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Visions Journal

A reminder that this article from our magazine Visions was published more than 1 year ago. It is here for reference only. Some information in it may no longer be current. It also represents the point of the view of the author only. See the author box at the bottom of the article for more about the contributor.

BC Schizophrenia Society—Strengthening Families Together

Sharon Evans, RPN, ADPN, BSPN

Reprinted from the "Families" issue of Visions Journal, 2013, 8 (3), pp. 34-35

When I was asked to write about Strengthening Families Together—a course offered by the BC Schizophrenia Society (BCSS)—I was surprised. There are certainly other people in the BCSS who are more experienced at teaching the course. Nevertheless, as I thought about what to write, I realized I have a special view of the importance of helping family and friends understand how a loved one lives with a mental illness of any kind.

I am a retired registered psychiatric nurse who practised for over 40 years in acute inpatient care and in a day hospital program. I am the mother of an adult who has recovered from a severe depression and I learned first-hand that making time for myself helped my child feel less of a burden. In addition to teaching the Strengthening Families Together course, I volunteer for the BCSS’s Penticton Branch in the role of president and am actively involved in the day-to-day operations of the branch. And I am a person who had polio in 1953 and who learned to adapt to my limitations, thanks to the support and encouragement of my parents.

In the mid-1990s, as clinical resource coordinator for the Penticton Regional Hospital’s psychiatric day hospital program (closed in 2005), I worked with the local BCSS branch to bring family support to the Department of Psychiatry. The purpose of the BCSS branch was to bring hope and coping skills to family members toward alleviating the burden of mental illness.

We held weekly family support sessions at the day hospital program. Our clients, and some of our inpatients who would be graduating to the day program, were encouraged to invite family members to come to the optional weekly sessions and meet with BCSS volunteers.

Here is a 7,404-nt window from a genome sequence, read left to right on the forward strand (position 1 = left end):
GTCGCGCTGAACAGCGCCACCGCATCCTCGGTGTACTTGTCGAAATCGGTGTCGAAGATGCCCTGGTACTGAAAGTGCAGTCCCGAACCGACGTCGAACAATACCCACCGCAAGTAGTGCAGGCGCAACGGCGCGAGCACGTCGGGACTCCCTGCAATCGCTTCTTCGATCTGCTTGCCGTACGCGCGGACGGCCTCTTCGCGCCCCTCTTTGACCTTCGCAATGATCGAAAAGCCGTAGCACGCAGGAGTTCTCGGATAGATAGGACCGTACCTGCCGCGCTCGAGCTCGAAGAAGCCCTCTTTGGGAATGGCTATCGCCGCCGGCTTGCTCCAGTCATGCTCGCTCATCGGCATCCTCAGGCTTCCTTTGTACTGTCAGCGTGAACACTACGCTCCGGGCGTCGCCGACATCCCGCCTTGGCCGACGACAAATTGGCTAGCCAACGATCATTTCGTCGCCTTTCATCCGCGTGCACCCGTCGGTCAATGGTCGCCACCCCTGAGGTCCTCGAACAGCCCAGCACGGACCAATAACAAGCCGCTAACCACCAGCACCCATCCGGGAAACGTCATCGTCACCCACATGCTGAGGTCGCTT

Clients did invite their family members or other support people because we made a strong case for how it would help the person in their recovery. Family is part of any mental health consumer’s recovery. So it’s important that the family understands how best to help their family member. The fact that we served a meal also helped draw family members to the sessions!

The sessions weren’t facilitated. They were very informal gatherings, defined by the people who came. Activities that took place were voluntary and often very client-specific. One client family used the time to sort family pictures. For another family, the parent (client) and teenager played chess and practised focusing on the game rather than on the parent’s concerns about the child.

For our families, it was an opportunity to socialize without being concerned about illness or illness-related behaviours—for some it was the first time in months, or years. For some people, it was the very first time they were able to acknowledge their family member’s illness. Some family members began to have hope and become aware of new ways to cope.

Our client’s family members attended the regular BCSS support groups and many chose to take the Strengthening Families Together course when it was offered by the BCSS branch. When our clients completed surveys, on discharge from the day hospital program, many commented on the high value of having family members come to the weekly family sessions. For example: “They understand my illness better”; “They have started calling me more often and visiting.”

About the author

Sharon is a retired psychiatric nurse and President of the Penticton Branch of the BC Schizophrenia Society

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